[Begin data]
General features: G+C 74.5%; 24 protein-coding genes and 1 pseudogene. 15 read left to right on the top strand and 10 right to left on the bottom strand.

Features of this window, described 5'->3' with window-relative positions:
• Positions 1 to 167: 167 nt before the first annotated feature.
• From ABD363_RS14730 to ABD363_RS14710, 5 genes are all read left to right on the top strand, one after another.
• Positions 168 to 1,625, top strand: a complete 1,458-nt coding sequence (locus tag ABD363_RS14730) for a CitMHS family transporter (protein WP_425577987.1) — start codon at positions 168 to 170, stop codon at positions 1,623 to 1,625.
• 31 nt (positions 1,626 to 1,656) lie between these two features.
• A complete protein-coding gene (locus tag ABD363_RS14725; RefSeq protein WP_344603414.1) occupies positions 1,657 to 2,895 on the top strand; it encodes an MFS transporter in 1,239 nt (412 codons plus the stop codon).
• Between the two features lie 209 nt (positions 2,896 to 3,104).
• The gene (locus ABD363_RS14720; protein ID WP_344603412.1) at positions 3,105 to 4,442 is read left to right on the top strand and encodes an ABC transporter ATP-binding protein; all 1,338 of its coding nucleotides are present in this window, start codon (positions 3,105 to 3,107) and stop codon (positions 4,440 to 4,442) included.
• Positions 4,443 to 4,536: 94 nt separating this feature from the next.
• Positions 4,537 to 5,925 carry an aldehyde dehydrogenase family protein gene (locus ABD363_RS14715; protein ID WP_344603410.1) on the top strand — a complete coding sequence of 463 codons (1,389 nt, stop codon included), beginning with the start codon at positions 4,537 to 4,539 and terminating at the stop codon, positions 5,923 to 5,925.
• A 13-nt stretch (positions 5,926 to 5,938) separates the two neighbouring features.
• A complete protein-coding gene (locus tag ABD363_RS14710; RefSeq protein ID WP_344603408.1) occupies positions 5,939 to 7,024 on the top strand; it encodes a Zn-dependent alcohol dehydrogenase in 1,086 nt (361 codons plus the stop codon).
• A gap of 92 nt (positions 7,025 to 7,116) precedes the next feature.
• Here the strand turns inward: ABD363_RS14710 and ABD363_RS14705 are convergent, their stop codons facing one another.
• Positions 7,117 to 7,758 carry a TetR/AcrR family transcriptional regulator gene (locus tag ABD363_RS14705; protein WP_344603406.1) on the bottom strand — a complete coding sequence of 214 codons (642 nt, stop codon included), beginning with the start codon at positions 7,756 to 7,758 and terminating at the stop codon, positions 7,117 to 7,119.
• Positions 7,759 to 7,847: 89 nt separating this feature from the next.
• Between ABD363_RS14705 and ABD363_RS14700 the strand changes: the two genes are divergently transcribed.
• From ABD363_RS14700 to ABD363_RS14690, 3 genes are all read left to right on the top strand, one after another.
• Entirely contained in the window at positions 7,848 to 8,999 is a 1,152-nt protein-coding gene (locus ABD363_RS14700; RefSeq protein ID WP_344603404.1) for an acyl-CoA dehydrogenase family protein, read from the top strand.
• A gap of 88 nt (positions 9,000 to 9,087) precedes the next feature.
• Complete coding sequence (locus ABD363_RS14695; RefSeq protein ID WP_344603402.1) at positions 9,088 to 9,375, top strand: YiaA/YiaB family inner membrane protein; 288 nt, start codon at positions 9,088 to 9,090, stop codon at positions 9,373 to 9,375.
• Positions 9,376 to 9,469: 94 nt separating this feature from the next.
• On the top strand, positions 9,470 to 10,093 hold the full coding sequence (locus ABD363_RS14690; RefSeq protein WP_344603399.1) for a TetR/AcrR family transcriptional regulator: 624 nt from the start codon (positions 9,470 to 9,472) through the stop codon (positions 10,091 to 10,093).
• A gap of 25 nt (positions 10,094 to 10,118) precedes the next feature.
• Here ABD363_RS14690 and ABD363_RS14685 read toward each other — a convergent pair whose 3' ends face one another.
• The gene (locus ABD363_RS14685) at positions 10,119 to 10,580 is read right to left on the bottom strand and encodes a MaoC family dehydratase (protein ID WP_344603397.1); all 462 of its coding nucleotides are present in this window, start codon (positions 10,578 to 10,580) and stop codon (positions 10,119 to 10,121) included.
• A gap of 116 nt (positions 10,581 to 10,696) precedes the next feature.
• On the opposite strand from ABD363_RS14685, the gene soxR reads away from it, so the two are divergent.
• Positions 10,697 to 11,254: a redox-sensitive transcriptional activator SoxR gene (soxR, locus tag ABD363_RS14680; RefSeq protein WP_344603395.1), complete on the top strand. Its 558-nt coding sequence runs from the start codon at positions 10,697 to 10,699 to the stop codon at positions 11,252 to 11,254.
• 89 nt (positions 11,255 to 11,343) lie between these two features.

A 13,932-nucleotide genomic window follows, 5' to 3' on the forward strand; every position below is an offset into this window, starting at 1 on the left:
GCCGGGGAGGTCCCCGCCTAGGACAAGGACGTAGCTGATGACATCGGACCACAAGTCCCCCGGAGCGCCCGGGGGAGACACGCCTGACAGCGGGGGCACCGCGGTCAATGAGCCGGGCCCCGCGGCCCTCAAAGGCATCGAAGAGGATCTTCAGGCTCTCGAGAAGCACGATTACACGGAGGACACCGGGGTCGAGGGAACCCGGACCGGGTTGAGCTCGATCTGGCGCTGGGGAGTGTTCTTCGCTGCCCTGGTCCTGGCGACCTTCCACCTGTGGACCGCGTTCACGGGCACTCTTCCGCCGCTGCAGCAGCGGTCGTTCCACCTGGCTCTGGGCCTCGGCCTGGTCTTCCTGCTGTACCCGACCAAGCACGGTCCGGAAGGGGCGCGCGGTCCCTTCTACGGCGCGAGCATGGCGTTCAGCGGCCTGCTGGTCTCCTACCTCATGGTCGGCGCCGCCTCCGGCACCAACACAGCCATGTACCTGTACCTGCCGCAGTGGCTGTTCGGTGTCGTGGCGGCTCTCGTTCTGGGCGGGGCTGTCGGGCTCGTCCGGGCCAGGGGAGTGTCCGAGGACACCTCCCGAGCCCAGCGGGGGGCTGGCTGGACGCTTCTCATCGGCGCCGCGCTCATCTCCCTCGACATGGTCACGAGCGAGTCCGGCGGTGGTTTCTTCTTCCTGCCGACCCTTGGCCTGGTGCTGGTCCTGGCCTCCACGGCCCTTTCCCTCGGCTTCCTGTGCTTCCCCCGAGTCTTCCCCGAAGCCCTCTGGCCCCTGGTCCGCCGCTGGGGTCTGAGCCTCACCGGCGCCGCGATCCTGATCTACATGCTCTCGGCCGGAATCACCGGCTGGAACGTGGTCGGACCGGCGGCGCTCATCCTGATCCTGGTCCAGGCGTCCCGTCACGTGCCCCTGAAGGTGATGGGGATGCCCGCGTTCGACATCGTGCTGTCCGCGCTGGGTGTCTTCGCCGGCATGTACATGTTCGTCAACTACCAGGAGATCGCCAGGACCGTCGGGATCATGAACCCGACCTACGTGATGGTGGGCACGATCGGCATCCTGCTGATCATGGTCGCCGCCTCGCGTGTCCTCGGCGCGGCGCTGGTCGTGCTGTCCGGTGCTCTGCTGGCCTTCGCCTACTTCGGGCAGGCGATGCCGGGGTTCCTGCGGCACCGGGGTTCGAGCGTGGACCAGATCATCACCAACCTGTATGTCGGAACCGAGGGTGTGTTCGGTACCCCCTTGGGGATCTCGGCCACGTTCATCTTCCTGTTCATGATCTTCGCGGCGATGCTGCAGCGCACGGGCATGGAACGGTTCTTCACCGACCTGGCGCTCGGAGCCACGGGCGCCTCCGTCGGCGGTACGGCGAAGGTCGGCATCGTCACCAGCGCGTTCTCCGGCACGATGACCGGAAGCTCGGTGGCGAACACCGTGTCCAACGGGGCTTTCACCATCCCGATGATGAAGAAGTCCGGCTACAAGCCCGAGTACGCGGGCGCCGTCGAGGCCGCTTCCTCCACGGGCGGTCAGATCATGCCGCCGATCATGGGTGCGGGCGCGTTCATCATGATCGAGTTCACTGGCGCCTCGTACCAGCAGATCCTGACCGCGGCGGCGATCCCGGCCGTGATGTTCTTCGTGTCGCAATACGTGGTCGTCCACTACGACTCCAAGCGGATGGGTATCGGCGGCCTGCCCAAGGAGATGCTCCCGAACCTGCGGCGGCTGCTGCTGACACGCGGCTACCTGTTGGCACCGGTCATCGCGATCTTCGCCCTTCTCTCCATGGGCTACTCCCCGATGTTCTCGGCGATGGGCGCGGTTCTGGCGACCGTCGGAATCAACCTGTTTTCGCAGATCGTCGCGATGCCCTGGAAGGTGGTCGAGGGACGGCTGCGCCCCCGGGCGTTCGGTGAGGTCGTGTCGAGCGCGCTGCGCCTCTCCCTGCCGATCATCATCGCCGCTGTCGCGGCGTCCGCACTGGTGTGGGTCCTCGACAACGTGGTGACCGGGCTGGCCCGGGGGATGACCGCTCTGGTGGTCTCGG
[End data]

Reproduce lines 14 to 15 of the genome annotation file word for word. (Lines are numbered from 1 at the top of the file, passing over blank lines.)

• A gap of 92 nt (positions 7,025 to 7,116) precedes the next feature.
• Here the strand turns inward: ABD363_RS14710 and ABD363_RS14705 are convergent, their stop codons facing one another.